Silence

It was time to load up the car and head to grandma’s for Thanksgiving. The annual trek was anticipated by most, dreaded by some … well, one. Dad was not looking forward to the ten hour drive. He wasn’t crazy about having to play referee with his five kids either. They could argue and fuss over anything. The inevitable barking would begin soon after they pulled out of the driveway.

“Mom, she’s touching me!!”

“Dad, please lower the windows. Jimmy did it again!”

“That’s my seat! I always sit there.”

“I don’t want your germs; don’t breathe on me. In fact, don’t breathe!”

What’s not to like about the close family space, the intimate claustrophobia in the 10 year-old van? Mom tried reason, she tried compromise, she tried threats. You’ve heard it all, right?

“At our next stop, you can get a window seat.”

“Can’t we all just get along?”

“If you don’t quit this racket, we’re going to turn this car around!’

“If you don’t stop that crying, I’ll come back there and give you all something to really cry about!”

Insert your favorite: ____________________________________________________________

Then there was the whole issue of music. Everybody brought their own. Each one had his or her earphones or plugs but the volume was so loud, you could hear every sound from every device.

Before this trip, Dad had laid down the law. Everybody could bring a CD that could be played through the car sound system. You could choose 45 minutes of your music, and then it would be someone else’s turn. They would draw straws to see who would go first. Dad thought it was a brilliant plan and congratulated himself for his ingenuity. Mom agreed with her husband: “If we have to listen to what they like, they will have to listen to what we like.” Everyone has to be respectful of the various choices or they would lose their turn. Mom would provide volume control so nobody’s ears would bleed.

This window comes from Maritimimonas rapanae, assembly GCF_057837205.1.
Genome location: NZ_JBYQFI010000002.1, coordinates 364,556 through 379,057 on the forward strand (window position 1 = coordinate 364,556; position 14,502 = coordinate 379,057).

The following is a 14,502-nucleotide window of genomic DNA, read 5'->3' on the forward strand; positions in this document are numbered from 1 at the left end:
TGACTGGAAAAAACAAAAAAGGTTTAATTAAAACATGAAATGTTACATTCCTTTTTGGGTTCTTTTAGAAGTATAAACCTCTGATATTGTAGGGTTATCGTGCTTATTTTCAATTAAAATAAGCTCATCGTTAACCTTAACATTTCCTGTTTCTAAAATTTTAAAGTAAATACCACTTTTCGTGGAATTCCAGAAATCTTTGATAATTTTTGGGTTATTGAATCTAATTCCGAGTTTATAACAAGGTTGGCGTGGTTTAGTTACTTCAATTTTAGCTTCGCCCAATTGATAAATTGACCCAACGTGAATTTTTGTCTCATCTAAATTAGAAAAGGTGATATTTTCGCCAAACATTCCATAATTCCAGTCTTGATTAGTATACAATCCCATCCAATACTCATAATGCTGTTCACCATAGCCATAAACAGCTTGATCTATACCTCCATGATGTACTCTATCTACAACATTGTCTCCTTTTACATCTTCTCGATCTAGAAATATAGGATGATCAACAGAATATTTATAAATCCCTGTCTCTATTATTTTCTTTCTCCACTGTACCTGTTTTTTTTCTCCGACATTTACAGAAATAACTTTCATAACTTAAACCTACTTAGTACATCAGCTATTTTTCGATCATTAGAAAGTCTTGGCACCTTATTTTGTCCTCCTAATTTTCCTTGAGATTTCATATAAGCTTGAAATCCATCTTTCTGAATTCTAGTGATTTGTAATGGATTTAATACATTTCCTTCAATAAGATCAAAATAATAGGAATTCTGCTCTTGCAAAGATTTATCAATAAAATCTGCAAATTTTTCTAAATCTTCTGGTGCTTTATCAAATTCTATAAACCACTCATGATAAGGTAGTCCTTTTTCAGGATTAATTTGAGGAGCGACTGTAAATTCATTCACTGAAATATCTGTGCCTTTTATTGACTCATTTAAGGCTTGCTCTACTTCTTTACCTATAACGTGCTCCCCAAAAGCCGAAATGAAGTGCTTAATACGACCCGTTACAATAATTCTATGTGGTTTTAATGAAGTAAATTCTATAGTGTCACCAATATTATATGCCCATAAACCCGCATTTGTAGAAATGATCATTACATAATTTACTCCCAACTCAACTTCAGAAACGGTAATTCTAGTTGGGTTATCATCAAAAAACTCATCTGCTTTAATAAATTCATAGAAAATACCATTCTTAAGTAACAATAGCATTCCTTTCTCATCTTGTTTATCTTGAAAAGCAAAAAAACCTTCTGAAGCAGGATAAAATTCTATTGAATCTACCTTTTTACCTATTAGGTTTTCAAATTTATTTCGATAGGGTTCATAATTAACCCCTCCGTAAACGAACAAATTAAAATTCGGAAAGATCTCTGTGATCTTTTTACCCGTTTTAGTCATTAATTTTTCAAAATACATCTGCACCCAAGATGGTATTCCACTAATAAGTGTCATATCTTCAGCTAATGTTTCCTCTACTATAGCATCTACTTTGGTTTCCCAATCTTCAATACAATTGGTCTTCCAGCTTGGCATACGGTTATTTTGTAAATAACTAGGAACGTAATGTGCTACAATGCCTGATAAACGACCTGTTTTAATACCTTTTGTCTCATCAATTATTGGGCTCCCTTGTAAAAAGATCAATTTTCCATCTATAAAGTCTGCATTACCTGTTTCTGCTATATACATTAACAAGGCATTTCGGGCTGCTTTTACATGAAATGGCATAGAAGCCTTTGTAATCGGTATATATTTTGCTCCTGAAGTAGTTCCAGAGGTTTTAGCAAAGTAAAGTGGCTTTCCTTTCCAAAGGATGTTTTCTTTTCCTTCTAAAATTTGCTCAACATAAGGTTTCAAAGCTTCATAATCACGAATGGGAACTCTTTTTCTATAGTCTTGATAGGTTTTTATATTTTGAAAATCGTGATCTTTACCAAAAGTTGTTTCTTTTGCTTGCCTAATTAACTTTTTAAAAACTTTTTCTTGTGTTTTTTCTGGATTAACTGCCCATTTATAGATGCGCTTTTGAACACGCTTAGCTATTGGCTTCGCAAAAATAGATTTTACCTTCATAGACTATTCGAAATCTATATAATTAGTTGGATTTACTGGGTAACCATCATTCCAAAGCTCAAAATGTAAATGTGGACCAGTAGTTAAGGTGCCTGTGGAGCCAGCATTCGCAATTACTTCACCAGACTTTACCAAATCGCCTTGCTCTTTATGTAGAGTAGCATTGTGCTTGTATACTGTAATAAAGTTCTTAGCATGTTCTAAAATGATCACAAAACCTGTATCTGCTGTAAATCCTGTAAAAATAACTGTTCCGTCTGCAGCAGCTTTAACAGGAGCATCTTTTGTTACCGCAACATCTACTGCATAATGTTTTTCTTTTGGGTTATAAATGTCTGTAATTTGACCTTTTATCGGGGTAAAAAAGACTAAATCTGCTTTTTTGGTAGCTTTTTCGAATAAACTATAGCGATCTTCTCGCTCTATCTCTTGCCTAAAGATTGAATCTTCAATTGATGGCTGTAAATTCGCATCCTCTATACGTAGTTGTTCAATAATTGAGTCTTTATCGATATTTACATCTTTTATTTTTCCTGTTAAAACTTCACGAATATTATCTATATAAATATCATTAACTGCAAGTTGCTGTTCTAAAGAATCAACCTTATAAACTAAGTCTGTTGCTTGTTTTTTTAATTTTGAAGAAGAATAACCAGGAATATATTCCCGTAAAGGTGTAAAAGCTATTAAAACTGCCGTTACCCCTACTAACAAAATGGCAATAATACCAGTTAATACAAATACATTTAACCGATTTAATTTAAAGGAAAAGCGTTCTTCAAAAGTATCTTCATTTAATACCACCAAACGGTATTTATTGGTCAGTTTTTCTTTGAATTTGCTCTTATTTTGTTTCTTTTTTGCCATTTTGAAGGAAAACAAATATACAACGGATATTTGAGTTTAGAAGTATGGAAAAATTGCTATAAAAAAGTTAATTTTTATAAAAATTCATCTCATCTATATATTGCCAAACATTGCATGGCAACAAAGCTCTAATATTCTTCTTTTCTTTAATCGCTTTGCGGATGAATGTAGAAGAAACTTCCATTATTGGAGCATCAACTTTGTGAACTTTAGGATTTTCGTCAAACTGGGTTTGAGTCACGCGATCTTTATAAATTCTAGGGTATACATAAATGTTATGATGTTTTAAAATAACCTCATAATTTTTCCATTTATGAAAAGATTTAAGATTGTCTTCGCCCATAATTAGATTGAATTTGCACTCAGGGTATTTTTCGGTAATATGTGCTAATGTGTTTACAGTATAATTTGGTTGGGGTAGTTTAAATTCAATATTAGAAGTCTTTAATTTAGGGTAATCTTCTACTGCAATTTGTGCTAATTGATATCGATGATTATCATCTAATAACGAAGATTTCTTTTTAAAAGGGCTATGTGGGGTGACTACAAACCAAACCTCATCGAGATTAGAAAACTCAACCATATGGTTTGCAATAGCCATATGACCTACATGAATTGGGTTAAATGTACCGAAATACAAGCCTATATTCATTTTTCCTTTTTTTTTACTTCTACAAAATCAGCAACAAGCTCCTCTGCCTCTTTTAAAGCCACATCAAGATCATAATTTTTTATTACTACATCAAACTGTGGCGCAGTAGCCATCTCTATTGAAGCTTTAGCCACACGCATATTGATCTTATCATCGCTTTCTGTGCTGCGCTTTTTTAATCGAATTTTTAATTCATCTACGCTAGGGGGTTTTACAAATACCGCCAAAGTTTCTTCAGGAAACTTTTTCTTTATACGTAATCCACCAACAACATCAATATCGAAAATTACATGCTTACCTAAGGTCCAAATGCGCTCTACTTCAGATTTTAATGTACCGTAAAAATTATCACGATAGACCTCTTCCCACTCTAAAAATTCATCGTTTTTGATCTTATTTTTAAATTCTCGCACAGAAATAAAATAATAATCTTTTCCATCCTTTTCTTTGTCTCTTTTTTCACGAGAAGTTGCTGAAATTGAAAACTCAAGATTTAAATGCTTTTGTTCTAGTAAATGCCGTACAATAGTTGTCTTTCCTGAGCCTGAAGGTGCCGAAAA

The trip began in relative calm. Before they were out of the driveway, the first CD blared away. Dad’s turn was fifth in order. When #4 was blessedly over, Dad inserted his CD. At first, there was concern that something was wrong with the CD player. Then Dad explained. For his 45-minute choice of music, he had selected silence. No music, no singing, no instruments, no nothing … and the kids had to sit there and listen. This trip was not going to be so bad after all.

Happy Thanksgiving!

This entry was posted in Commentary and tagged on by .

About Mark Wilbanks

Dr. Wilbanks became Wieuca’s fifth senior pastor in February of 2012. Mark’s father, Oliver Wilbanks, served as Associate Pastor here from 1966 to 1982. Wieuca had a tremendous influence in shaping Mark’s call to ministry during his teenage and young adult years. A graduate of both Southern and New Orleans Baptist Theological seminaries, Mark has served churches in Kentucky, Florida, and Georgia. He pastored Southside Baptist Church in Jacksonville, Florida for 17 years and Bradfordville First Baptist Church in Tallahassee, Florida for ten years. He and his wife, Kim, were married in 1979 and have two sons, Andy and Jordan. Andy is married to Lindsay and they have a son, Cade, a daughter, Ruthie, and welcomed their third child, Samuel, in October.

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